Clearly, this “20 percent” is a shot in the dark but it’s definitely enough to make someone say, “OH HELL NO. NOT ON MY ENGAGEMENT.” But it’s not impossible that some of you have a grand time with the offshoring, so either way, you should let us know.

Watchdogs probe ‘offshoring’ of audit work [FT]

Your Future Accounting Jobs Belong to Sri Lanka

Ahhh, outsourcing. Nothing like American jobs going overseas to whip up fury among the masses. The latest example, via yesterday’s Times, is accounting jobs going to Sri Lanka.

As this tiny island nation staggers back from a bloody, decades-long civil war, one of its brightest business prospects was born from a surprising side effect of that conflict. Many Sri Lankans, for various reasons, studied accounting in such numbers during the war that this nation of about 20 million people now has an estimated 10,000 certified accountants.

An additional 30,000 students are currently enrolled in accounting programs, according to the Sri Lankan Institute of Chartered Accountants. While that ratio is lower than in developed economies like the United States, it is much greater than in Sri Lanka’s neighboring outsourcing giant, India.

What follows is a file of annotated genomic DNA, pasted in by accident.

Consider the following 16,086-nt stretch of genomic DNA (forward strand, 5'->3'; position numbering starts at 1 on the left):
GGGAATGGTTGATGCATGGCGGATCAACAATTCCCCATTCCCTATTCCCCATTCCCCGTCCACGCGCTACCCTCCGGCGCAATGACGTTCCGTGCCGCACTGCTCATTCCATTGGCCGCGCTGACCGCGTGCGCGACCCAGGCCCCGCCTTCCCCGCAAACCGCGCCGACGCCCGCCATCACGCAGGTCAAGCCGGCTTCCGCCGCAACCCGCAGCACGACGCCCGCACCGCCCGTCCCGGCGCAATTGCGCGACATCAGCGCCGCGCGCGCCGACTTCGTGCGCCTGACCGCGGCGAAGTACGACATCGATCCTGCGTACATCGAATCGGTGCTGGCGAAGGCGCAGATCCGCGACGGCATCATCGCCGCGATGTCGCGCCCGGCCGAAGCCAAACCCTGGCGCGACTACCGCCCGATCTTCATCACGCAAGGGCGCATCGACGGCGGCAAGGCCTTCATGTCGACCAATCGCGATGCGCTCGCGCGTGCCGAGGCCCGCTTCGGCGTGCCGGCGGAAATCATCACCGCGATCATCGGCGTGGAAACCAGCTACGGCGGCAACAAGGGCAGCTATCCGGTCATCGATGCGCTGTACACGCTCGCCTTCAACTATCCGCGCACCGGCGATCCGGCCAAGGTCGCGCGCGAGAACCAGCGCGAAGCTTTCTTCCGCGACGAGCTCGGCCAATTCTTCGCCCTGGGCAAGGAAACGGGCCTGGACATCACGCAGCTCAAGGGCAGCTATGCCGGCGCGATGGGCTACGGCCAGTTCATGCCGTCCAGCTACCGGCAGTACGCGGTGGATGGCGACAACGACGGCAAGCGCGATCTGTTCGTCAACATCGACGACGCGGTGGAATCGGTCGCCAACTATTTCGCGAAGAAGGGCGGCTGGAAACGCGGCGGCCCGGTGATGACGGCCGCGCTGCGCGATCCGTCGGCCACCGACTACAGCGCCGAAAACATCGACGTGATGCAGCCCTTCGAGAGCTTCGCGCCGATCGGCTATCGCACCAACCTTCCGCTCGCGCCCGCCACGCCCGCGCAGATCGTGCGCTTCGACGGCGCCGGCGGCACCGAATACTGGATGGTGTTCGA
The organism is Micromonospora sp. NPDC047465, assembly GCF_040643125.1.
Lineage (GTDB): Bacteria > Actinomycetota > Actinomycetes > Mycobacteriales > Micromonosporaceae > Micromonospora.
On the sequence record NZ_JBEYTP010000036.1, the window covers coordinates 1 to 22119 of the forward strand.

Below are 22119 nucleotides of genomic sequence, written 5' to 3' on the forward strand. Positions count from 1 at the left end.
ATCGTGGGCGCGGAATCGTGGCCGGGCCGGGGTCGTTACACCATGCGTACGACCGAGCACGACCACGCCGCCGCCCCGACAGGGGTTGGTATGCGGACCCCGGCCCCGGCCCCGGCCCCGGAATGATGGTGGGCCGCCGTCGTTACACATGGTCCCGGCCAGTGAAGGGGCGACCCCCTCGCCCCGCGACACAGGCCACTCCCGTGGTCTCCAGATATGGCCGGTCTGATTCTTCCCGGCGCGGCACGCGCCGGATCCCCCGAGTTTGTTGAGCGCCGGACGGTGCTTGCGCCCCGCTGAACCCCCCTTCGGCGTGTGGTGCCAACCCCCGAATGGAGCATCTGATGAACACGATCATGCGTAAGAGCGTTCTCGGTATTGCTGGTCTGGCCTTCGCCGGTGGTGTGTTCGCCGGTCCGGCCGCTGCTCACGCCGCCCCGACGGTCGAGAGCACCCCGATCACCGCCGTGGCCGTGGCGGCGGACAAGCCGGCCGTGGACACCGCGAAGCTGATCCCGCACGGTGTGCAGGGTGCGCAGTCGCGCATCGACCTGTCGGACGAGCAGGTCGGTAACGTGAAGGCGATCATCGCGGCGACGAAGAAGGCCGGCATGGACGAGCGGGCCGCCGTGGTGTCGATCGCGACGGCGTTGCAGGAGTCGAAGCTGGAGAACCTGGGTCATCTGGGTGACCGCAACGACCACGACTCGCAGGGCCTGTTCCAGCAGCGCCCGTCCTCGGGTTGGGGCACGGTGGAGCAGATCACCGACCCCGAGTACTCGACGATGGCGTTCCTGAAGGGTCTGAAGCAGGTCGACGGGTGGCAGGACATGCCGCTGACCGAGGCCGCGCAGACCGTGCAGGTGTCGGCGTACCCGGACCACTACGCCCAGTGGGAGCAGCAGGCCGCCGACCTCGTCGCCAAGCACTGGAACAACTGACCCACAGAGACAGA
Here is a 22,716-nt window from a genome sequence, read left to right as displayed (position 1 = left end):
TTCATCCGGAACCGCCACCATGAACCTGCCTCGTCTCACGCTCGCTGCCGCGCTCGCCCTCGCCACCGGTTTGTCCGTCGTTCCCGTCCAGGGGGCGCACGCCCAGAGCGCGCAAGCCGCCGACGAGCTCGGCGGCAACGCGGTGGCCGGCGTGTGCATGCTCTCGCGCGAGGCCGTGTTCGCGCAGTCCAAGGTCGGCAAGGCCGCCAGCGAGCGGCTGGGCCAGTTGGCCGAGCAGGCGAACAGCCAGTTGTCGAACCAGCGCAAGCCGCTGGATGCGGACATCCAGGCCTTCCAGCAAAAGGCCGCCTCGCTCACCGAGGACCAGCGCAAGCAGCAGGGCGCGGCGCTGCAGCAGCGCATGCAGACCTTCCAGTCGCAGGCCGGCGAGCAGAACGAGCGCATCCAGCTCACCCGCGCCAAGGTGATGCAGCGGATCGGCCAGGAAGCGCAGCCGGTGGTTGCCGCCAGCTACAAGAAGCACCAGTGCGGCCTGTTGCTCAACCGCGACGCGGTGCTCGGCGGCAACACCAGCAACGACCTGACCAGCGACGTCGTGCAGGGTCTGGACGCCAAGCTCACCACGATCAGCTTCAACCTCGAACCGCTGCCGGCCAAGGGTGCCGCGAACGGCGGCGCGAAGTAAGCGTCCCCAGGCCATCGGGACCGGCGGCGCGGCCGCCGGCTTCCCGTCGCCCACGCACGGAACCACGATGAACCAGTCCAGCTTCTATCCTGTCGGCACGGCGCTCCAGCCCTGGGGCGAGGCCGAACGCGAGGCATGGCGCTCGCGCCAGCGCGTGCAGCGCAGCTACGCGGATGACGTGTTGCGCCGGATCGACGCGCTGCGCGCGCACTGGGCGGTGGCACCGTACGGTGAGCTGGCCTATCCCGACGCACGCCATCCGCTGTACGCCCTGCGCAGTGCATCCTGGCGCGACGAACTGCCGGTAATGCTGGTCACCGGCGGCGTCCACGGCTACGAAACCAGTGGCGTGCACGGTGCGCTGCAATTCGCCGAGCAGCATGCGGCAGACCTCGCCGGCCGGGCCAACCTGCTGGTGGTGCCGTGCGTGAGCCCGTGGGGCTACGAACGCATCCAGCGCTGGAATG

But if you think these jobs are just 10-key jockeys and plugging digits into tax returns, you would be wrong, wrong, wrong:

Offices in Sri Lanka are doing financial work for some of the world’s biggest companies, including the international bank HSBC and the insurer Aviva. And it is not simply payroll and bookkeeping. The outsourced work includes derivatives pricing and risk management for money managers and hedge funds, stock research for investment banks and underwriting for insurance companies.

Many developing countries have “one particular competency that they do better than anyone else,” said Duminda Ariyasinghe, an executive director at Sri Lanka’s Board of Investment. “Financial accounting is that door opener for us.”

So all that you put in to knowing derivative accounting inside and out? Yeah, someone in Sri Lanka has a similar level of understanding and naturally, the labor there comes cheap. Extremely cheap:

In the United States, the median annual wage for accountants and auditors in May 2008 was $59,430, according to the Bureau of Labor Statistics. Sri Lankan workers in the accounting profession receive an average annual pay package of $5,900, according to a 2010 survey by the Chartered Institute of Management Accountants.

Wages in Sri Lanka for financial outsourcing are about one-third less than in neighboring India, and hiring educated employees is easier in Sri Lanka, according to executives who do business in both countries.

Yes, that’s a savings of 90%. No, there’s not much you can do about it. Except discuss below.

Sri Lankan Accountants Lure Global Outsourcers [NYT]